Today it was announced that the soul great and civil rights icon Mavis Staples is to release a brand new album on Anti Records in February, with the title track of the album being released in anticipation.
Next month the legendary Mavis Staples is set to follow hot on the heels of her 2015 EP Your Good Fortune with a brand new full-length album entitled Living On A High Note, set to be released on Anti Records. Staples, at the age of 76, appears to be having her own renaissance period: in the past seven years or so she has released two fine solo albums produced by Jeff Tweedy of the band Wilco, won a Grammy for her efforts on hauntingly beautiful ‘You Are Not Alone’, and has firmly cemented herself as a true icon of soul music.
Ward, musician and half of the She & Him duo along with the talented Zooey Deschanel, has produced Staples’ upcoming album, and it is set to feature songs written by today’s crop of soul and R&B stars, including Aloe Blacc, Valerie June, and Ben Harper. It’s a bold move from Staples, but one that is not without precedent: her pairing with Jeff Tweedy may have raised a few eyebrows at first, but the two albums they put out together, 2010’s You Are Not Alone and 2013’s One True Vine, stand up to anything released earlier in Staples’ career. In a statement picked up by Pitchfork, Staples said of her new album that:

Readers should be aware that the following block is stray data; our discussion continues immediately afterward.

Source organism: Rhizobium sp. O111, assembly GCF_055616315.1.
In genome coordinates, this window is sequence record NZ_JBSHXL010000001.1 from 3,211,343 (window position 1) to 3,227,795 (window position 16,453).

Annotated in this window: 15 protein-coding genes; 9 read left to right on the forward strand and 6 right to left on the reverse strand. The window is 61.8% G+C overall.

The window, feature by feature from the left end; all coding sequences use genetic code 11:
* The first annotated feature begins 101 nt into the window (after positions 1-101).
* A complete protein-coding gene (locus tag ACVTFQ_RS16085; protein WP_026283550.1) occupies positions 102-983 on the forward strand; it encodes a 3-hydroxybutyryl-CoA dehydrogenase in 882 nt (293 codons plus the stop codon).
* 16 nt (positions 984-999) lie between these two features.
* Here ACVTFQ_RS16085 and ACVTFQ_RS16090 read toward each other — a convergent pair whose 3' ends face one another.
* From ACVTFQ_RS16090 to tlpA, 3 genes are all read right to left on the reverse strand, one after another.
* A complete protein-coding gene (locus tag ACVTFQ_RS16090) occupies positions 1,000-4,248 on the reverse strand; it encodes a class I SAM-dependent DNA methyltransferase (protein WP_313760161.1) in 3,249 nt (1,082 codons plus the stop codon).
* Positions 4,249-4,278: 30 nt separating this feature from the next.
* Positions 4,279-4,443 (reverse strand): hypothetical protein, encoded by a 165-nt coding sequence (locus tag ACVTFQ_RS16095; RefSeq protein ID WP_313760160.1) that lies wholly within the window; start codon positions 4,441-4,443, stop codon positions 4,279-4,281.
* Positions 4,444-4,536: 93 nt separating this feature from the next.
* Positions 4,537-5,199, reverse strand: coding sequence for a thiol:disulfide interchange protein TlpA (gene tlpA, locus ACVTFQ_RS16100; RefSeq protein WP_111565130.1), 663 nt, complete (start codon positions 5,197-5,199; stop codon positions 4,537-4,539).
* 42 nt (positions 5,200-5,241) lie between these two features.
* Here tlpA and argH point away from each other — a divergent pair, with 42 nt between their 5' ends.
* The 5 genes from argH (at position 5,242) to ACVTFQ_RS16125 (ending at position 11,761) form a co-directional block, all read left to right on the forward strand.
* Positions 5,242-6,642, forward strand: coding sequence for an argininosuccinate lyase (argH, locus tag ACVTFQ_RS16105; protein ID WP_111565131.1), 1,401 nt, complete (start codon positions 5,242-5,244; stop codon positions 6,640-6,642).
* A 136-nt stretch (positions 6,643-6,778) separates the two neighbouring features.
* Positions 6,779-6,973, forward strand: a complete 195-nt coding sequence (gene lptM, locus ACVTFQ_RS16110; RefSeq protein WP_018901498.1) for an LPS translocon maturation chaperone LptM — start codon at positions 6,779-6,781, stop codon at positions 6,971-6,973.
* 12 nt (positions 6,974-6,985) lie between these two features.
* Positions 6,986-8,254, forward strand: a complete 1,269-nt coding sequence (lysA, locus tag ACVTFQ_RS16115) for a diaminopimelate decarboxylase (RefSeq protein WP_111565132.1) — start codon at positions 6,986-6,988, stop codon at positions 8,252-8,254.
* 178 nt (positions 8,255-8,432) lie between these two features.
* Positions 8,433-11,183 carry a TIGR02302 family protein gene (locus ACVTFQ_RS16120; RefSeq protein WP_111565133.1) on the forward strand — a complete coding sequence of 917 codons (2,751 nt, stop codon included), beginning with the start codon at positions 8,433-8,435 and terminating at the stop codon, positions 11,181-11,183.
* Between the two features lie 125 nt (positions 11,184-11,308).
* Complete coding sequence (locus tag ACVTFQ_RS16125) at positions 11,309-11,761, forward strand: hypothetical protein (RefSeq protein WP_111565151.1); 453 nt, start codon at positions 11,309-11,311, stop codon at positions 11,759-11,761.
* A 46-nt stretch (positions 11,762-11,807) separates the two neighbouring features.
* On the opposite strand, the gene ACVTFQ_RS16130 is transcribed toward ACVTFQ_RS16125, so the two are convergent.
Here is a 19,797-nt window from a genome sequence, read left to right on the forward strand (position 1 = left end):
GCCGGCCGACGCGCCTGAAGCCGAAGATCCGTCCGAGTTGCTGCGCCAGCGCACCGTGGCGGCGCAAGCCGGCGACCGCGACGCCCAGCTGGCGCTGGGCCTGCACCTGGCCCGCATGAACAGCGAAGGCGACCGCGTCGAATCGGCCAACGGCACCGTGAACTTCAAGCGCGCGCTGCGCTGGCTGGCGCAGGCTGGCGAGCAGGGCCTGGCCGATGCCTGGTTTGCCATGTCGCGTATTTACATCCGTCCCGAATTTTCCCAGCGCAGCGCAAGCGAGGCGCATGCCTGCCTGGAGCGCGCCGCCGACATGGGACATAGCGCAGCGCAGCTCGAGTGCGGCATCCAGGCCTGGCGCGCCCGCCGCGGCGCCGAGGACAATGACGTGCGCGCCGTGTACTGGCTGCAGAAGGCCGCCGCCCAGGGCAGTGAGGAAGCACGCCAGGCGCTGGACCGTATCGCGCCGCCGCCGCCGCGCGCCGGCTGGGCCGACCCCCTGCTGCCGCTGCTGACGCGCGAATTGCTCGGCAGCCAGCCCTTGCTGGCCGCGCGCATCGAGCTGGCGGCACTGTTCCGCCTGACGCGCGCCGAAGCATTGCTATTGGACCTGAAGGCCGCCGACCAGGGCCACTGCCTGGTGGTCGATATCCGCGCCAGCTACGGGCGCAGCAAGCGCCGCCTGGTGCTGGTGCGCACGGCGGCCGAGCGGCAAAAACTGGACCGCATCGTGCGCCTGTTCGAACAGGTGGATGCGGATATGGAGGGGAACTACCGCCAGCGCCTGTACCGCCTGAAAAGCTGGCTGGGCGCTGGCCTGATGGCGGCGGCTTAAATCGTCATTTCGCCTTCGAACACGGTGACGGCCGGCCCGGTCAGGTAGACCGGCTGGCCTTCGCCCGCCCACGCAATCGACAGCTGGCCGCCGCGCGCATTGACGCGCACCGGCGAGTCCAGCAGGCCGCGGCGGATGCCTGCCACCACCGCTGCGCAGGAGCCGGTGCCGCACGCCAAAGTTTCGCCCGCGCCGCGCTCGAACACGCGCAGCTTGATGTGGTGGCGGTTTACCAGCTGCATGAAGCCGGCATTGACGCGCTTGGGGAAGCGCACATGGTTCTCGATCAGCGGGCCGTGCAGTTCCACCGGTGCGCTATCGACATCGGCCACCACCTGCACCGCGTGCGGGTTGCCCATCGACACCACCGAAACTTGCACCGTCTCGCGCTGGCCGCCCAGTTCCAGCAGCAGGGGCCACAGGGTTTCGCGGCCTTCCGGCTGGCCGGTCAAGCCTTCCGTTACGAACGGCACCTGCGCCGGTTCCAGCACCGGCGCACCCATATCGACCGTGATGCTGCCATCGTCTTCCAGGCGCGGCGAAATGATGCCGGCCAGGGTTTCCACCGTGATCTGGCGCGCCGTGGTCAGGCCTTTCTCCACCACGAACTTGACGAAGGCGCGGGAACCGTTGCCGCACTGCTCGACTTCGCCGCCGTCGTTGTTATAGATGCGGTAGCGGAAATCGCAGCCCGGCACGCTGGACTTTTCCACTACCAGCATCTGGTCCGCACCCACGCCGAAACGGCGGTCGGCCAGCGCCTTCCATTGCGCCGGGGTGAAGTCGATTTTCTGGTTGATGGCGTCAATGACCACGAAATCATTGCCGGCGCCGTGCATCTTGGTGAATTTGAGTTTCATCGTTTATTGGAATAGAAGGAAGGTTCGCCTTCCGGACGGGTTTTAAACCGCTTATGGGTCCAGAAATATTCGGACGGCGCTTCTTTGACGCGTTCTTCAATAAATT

[pullquote align=”full” cite=”” link=”” color=”” class=”” size=””]“I’ve been singing my freedom songs and I wanted to stretch out and sing some songs that were new. I told the writers I was looking for some joyful songs. I want to leave something to lift people up; I’m so busy making people cry, not from sadness, but I’m always telling a part of history that brought us down and I’m trying to bring us back up.”[/pullquote]
Now, at the age of 76 you might expect Staples to be taking things a little slower, concluding that she’s probably past her best. However, one listen to the first single of her forthcoming album would dispel that conclusion. Staples sounds as grand as ever; age has deepened her already gritty voice, but at the same time has given it a warmth that comes with experience. As producer, Ward plays the production pretty close to the work Staples did with Tweedy, but that’s not necessarily a bad thing. Valerie June makes a cameo as well, but it’s really all about Staples. She is a true icon of popular music, and may she continue to bless us with her superior gift of musical joy.